SelectComponents[vDilate @ #,  #AdjacentBorders == {Bottom, Top} &], 
    { "BoundingBox", "CaliperWidth"}, "Dataset"] &;

dataSet2 /@ {img1, img2, img3}

enter image description here

  • $\begingroup$ Overly extended answer with far too many updates, for the sake of clarity, please post only what you think is the correct answer. $\endgroup$ Commented Jun 11, 2020 at 9:54
  • $\begingroup$ It seems easy for some command writers. Dear, as I said: "I have no knowledge in mathematica, python, and other great softwares." Well, where should I paste the code you provided? Possible in mathematica online? or I must download it? Can I use that code for around $10,000$ pictures, .. Please dear, I need you to consider my knowledge. What I need is a very simple procedure that I should do,like;(Download the software from "LINK". Open the "Window".Paste the provided code. Drag your pictures, click "Run". Provide some screenshot if possible my dear.That would be really really appreciated.(+1) $\endgroup$ Commented Jun 11, 2020 at 15:38
  • $\begingroup$ @Hussain-Alqatari, you can use the code with Mathematica Online. Go to the page wolframcloud.com and follow the instructions to open an account. Then copy/paste/evaluate the code in this post in a new notebook. $\endgroup$
    – kglr
    Commented Jun 11, 2020 at 18:54
  • $\begingroup$ @kglr Well, See this pic ibb.co/N7nN0m9 , am I doing right, pasting it in the right place? If right, what should I change now, like #AdjacentBorders and #CaliperWidth and "BoundingBox" and such things,, need to be changed? Ok, then where to upload the pictures to be processed. Please help me sir, your support is really appreciated. $\endgroup$ Commented Jun 11, 2020 at 20:02
  • 2
    $\begingroup$ @kglr I think (NOT SURE), I can continue now. Words are powerless to thank you, bounty after $7$ hours :). $\endgroup$ Commented Jun 12, 2020 at 11:16

This is perhaps a less precise but very fast approach which returns reasonably good widths for these three images. It binarizes the images, and collapses all rows down onto a single row by adding them together and unitizing them. It then looks for runs of zeros in the middle of the row and returns the lengths. I take the Max of these lengths after I call the function on each image:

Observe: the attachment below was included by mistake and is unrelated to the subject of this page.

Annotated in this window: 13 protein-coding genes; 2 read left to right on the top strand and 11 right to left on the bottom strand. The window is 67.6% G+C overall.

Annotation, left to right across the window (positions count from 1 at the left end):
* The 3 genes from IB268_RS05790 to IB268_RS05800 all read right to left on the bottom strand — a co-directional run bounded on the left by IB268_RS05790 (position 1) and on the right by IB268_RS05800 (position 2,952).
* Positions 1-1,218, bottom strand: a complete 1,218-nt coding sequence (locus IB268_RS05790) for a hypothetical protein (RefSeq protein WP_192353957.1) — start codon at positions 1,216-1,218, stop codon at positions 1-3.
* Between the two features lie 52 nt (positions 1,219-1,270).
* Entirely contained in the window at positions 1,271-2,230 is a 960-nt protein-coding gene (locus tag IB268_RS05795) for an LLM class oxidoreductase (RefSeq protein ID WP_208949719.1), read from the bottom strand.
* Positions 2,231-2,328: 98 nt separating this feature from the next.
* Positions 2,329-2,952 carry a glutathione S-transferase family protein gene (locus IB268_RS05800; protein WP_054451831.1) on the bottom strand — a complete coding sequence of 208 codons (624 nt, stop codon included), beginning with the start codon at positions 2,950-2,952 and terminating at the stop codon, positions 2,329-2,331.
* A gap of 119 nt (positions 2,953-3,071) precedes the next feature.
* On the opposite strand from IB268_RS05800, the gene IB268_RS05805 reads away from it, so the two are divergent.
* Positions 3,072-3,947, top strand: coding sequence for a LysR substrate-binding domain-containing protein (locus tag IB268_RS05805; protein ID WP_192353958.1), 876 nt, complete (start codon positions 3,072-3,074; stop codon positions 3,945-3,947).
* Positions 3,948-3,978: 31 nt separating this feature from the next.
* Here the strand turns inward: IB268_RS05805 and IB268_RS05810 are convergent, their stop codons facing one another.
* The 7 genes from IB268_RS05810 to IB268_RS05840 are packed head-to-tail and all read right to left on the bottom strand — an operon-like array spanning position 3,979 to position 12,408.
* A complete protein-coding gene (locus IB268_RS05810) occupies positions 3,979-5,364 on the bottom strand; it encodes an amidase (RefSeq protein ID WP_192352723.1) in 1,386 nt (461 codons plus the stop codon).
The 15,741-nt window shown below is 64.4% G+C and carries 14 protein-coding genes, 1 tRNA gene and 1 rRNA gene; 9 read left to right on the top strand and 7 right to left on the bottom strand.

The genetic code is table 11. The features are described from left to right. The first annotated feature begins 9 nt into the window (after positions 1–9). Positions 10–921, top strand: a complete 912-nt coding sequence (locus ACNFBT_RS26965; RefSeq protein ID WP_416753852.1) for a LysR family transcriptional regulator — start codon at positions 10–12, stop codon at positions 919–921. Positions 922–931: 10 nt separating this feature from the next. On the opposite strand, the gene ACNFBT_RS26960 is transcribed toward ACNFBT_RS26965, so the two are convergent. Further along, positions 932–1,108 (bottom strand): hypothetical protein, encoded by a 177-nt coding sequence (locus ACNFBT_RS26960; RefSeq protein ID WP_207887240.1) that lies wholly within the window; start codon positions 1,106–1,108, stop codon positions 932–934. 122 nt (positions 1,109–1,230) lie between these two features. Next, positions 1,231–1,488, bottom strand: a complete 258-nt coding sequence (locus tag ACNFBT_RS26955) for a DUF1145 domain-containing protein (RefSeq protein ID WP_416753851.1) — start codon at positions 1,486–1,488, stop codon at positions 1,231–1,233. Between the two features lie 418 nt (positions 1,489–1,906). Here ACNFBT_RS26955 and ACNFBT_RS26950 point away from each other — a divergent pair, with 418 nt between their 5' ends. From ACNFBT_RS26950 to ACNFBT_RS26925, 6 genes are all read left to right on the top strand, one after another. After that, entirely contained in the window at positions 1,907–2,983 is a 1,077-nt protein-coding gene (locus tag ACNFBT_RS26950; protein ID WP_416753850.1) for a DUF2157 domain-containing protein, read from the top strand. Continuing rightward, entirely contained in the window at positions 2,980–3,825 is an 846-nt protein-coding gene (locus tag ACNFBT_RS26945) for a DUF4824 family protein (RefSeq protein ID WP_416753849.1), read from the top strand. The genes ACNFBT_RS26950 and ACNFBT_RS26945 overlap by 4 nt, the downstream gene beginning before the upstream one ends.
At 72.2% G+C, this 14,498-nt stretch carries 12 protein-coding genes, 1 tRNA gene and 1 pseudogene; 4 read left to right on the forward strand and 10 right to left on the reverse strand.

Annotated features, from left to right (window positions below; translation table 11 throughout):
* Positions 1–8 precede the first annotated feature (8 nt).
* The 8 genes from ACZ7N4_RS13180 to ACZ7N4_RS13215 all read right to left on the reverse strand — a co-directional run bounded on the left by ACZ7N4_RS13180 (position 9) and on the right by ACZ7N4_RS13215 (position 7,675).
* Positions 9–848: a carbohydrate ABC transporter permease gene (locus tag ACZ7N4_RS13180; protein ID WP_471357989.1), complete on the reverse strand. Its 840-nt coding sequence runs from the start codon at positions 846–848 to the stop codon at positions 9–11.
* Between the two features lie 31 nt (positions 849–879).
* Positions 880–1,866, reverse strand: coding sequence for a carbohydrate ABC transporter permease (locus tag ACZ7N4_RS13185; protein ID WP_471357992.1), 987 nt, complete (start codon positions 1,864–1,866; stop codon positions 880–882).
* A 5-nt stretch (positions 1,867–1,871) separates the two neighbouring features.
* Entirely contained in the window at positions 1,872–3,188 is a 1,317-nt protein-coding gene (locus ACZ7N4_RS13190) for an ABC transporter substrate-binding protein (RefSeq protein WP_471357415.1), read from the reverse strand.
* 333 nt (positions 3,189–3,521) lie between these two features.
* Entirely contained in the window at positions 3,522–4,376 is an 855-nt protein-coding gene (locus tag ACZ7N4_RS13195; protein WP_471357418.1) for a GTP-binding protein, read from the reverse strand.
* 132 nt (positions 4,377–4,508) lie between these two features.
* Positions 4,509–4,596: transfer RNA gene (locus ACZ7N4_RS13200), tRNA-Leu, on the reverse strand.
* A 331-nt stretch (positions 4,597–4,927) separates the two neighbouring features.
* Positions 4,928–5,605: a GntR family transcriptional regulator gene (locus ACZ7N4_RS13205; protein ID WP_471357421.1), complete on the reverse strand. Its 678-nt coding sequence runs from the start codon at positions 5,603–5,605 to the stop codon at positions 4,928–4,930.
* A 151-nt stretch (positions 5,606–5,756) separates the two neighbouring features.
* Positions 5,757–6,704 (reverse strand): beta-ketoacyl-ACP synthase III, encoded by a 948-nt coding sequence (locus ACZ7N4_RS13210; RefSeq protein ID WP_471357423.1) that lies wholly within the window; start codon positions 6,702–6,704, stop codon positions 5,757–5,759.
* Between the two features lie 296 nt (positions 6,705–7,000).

gapSizes[img_] := 
 Module[{values, splits, 
   bimg = Binarize[MinFilter[img, 4], Method -> "Mean"], dsc},
  (* remove small blobs with < 1% of the total pixel count *)
  dsc = Round[0.01*Times @@ ImageDimensions[img]];
  bimg = DeleteSmallComponents[bimg, dsc];
  values = Unitize[Total[ImageData[bimg]]];
  If[values[[1]] == 0, values = Drop[values, First@FirstPosition[values, 1] - 1]];
  splits = Select[Split[values], #[[1]] == 0 &];
  Length /@ If[splits[[-1, 1]] == 0, Most[splits], splits]]

imgs = Import /@ {"https://i.sstatic.net/kRjAA.jpg", 
Max[gapSizes[#]] & /@ imgs

(* returns {552, 15, 51, 140} *)

Note it is quite sensitive and images with low brightness areas will perform badly.

  • $\begingroup$ It worked much much much faster than the previous code, also with reasonably good widths. Thanks a lot. BUT, for some images, like i.sstatic.net/b9M7d.jpg, it shows $173$ (NOT reasonably good width). See i.sstatic.net/Icrlx.png Almost $137-139$, not $173$. Can we improve this? THANKS A LOT! $\endgroup$ Commented Jun 14, 2020 at 9:00
  • $\begingroup$ I am still trying but could not know why for some images it shows (not) good width. It work fast and good for some images, that is really great job from you. I believe you can. $\endgroup$ Commented Jun 14, 2020 at 11:36
  • $\begingroup$ I've updated the answer. Some of your images have poor brightness on the leading edge of the right hand side. I don't think a one-size-fits-all solution exists without at least some manual cleanup of the images. $\endgroup$
    – flinty
    Commented Jun 14, 2020 at 12:20